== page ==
Malem Medical, LTD. et al v. Theos Medical Systems, Inc. et al

Filing 190

ORDER by Judge Edward M. Chen Granting in Part and Denying in Part 170 Defendants' Motion for an Order to Show Cause Re Contempt and to Reopen Discovery. (emcsec, COURT STAFF) (Filed on 2/9/2018)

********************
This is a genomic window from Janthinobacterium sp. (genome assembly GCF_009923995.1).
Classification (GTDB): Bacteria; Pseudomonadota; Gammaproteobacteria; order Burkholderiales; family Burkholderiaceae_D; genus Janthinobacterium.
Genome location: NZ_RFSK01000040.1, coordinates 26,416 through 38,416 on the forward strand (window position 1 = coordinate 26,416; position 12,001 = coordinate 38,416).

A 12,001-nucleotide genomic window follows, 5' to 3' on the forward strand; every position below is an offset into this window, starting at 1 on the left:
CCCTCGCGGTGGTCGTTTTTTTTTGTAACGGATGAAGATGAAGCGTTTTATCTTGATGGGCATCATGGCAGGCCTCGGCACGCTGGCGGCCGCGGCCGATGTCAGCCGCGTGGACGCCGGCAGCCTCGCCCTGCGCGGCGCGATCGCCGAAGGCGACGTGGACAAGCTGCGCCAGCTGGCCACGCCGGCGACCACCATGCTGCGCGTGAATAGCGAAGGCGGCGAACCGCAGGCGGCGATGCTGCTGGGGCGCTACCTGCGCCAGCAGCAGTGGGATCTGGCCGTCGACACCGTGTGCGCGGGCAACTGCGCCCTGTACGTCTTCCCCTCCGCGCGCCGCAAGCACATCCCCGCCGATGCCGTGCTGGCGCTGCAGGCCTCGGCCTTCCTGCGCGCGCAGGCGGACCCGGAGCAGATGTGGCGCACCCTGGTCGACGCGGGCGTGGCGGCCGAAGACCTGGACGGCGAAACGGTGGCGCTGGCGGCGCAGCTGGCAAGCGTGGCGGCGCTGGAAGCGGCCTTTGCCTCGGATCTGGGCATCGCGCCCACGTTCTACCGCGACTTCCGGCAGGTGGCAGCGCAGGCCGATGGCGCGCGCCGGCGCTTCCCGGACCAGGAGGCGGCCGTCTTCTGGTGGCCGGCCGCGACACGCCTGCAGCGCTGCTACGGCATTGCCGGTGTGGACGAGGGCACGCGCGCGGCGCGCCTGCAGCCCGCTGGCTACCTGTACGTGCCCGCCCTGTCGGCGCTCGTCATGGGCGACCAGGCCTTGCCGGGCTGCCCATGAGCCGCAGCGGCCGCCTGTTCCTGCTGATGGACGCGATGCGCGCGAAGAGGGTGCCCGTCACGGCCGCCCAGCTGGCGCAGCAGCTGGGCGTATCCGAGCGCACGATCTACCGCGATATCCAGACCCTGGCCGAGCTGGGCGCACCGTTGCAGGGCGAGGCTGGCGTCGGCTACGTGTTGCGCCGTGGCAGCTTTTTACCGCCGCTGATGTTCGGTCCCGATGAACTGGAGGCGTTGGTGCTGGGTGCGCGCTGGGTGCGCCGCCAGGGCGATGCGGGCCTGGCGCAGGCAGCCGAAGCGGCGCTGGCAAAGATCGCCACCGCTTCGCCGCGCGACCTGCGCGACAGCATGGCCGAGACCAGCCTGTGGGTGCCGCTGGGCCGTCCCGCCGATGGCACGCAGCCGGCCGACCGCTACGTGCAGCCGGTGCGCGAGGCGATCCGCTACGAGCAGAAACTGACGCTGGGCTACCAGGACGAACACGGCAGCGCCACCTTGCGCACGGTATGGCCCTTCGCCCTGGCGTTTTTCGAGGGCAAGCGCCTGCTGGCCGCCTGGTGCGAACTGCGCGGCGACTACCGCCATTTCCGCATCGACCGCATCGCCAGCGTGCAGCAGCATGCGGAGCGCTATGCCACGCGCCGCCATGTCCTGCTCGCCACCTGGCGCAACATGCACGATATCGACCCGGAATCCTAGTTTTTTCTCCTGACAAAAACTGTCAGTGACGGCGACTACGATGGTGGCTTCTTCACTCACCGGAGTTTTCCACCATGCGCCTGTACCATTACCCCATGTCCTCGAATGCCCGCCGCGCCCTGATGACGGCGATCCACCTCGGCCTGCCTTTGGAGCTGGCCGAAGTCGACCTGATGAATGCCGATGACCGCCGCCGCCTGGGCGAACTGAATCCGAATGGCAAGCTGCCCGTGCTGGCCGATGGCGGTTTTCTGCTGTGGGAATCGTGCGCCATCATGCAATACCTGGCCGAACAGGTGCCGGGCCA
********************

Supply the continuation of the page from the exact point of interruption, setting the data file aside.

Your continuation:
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1 2 3 4 UNITED STATES DISTRICT COURT 5 NORTHERN DISTRICT OF CALIFORNIA 6 7 Plaintiffs, 8 9 10 v. THEOS MEDICAL SYSTEMS, INC., et al., ORDER GRANTING IN PART AND DENYING IN PART DEFENDANTS’ MOTION FOR AN ORDER TO SHOW CAUSE RE CONTEMPT AND TO REOPEN DISCOVERY Docket No. 170 Defendants. 12 For the Northern District of California United States District Court 11 Case No. 13-cv-05236-EMC MALEM MEDICAL, LTD., et al., I. 13 14 INTRODUCTION Defendants Theos Medical Systems and Saket Bhatia move the Court for an order to show 15 cause why Plaintiffs Malem Medical and Enuresis Associates should not be held in contempt for 16 violating a consent decree, Docket No. 83 (“Consent Order”), between the parties. Docket No. 17 170 (“Motion”). Specifically, Defendants claim that Plaintiffs failed to remove statements 18 prohibited by the consent decree from (1) their websites, (2) product packaging, and (3) various 19 third-party websites. See Consent Order ¶ 11 (“PLAINTIFFS will remove or modify specified 20 factual statements from their website and other published materials,” then listing the prohibited 21 statements). They also claim that Plaintiffs disparaged Defendants’ products (4) at a conference 22 and (5) in a product review, in violation of the consent decree. See Consent Order ¶ 15 23 (“PLAINTIFFS will not disparage DEFENDANTS or any of their products, services, . . . .”). 24 Defendants further move to reopen discovery so that they may investigate the extent of Plaintiffs’ 25 purported violations. 26 “The standard for finding a party in civil contempt is well settled: [t]he moving party has 27 the burden of showing by clear and convincing evidence that the contemnors violated a specific 28 and definite order of the court. The burden then shifts to the contemnors to demonstrate why they 1 were unable to comply.” F.T.C. v. Affordable Media, 179 F.3d 1228, 1239 (9th Cir. 1999) 2 (quoting Stone v. City and County of San Francisco, 968 F.2d 850, 856 n. 9 (9th Cir.1992)). 3 “[C]onsent decrees are construed as contracts for purposes of enforcement,” “provided contract 4 analysis does not undermine the judicial character of the decree.” United States v. FMC Corp., 5 531 F.3d 813, 819 (9th Cir. 2008) (quoting Hook v. State of Ariz., Dep’t of Corr., 972 F.2d 1012, 6 1014 (9th Cir. 1992)). Though “there is no good faith exception to the requirement of obedience 7 to a court order,” “[a] person should not be held in contempt if his action appears to be based on a 8 good faith and reasonable interpretation of the [court’s order].” In re Dual-Deck Video Cassette 9 Recorder Antitrust Litig., 10 F.3d 693, 695 (9th Cir. 1993) (internal quotation marks omitted) 10 (quoting Vertex Distrib., Inc. v. Falcon Foam Plastics, Inc., 689 F.2d 885, 889 (9th Cir. 1982)). II. 12 For the Northern District of California United States District Court 11 PROHIBITED PHRASES The motion is DENIED as to all statements on Plaintiffs’ website, third-party websites, 13 and Plaintiffs’ packaging. Defendants have not shown by clear and convincing evidence that these 14 statements violate the consent decree, nor have they shown that Plaintiffs’ interpretation of the 15 consent decree as excluding these statements was not in good faith and reasonable. 16 The statements on Plaintiffs’ website do not match the prohibited statements verbatim. 17 Plaintiffs’ interpretation of the consent decree as excluding these statements was in good faith and 18 reasonable. 19 Plaintiffs’ interpretation of ¶ 11 as excluding materials appearing on third-party websites 20 over which they have no control was in good faith and reasonable. See Consent Order ¶ 11 21 (“PLAINTIFFS will remove or modify specified factual statements from their website and other 22 published materials.” (emphasis added)). However, it is possible that Plaintiffs were responsible 23 for some of these materials. Accordingly, Defendants shall MEET AND CONFER with 24 Plaintiffs’ counsel and SUBMIT to this Court a stipulated proposed discovery order to be issued 25 against three third-party websites for the limited purpose of determining whether Plaintiffs 26 affirmatively caused the third-party publication of any prohibited statements after entry of the 27 consent decree or have present control over removal of such statements. The proposed discovery 28 shall specifically identify the complained-of phrases on each website. Defendants shall submit 2 1 2 such proposed discovery to the Court by February 22, 2018. There is little law on whether packaging constitutes “published materials.” What cases 3 there are suggest that packaging is not “published.” See Dubinsky v. Liberty Surplus Ins. Co., No. 4 CV 08-06744 MMM (SHx), 2010 WL 11506086 (C.D. Cal. 2010). This ambiguity defeats 5 Defendants’ motion for an order to show cause re: contempt. Plaintiffs’ interpretation of 6 “published materials” as excluding packaging is in good faith and reasonable. the consent decree. Accordingly, Plaintiffs shall REPORT to this Court a complete inventory of 9 their packaging materials containing the phrase “over 90% success within a few weeks” or other 10 phrases prohibited by ¶ 11 of the consent decree that Plaintiffs still possess or control and which 11 could still be to distributed, displayed, or otherwise used. Plaintiffs shall submit this report by 12 For the Northern District of California However, continued use and dissemination of the packaging is in violation of the spirit of 8 United States District Court 7 February 22, 2018. If substantial inventory remains, the Court may issue further order. 13 14 III. DISPARAGEMENT The motion is DENIED WITHOUT PREJUDICE as to Defendants’ claim that Plaintiffs 15 disparaged Defendants or their products at an American Academy of Pediatrics conference in 16 2015. The email submitted by Defendants lacks sufficient indicia of reliability to warrant a full 17 contempt hearing. The motion may be brought again as to this claim if Defendants are able to 18 muster reliable evidence of the disparagement, e.g., a signed declaration under penalty of perjury 19 by Dr. Singh with sufficient information to verify his bona fides. 20 The motion is DENIED as to the product review appearing on the product page for the 21 Malem Wireless Bedwetting Alarm System Treatment Kit on, date-stamped 22 August 29, 2013, reading in part, “We first tried the Chummie alarm. Our son objected to the wire 23 running from his underwear to his collar. We also had trouble with keeping the alarm pad taped in 24 place.” Docket No. 170-15, at ECF 4. Defendants have not shown by clear and convincing 25 evidence that Plaintiffs’ failure to remove this statement from their website constitutes Plaintiffs’ 26 disparagement of Defendants’ product. Plaintiffs’ interpretation of ¶ 15 of the consent order as 27 not reaching third-party statements posted on Plaintiffs’ websites prior to entry of the consent 28 decree was in good faith and reasonable. 3 1 2 3 However, the Court agrees with Defendants that permitting such statements is inconsistent with the spirit of the consent order. Accordingly, Plaintiffs shall REMOVE the review. This order disposes of Docket No. 170. 4 5 IT IS SO ORDERED. 6 7 8 9 Dated: February 9, 2018 ______________________________________ EDWARD M. CHEN United States District Judge 10 12 For the Northern District of California United States District Court 11 13 14 15 16 17 18 19 20 21 22 23 24 25 26 27 28 4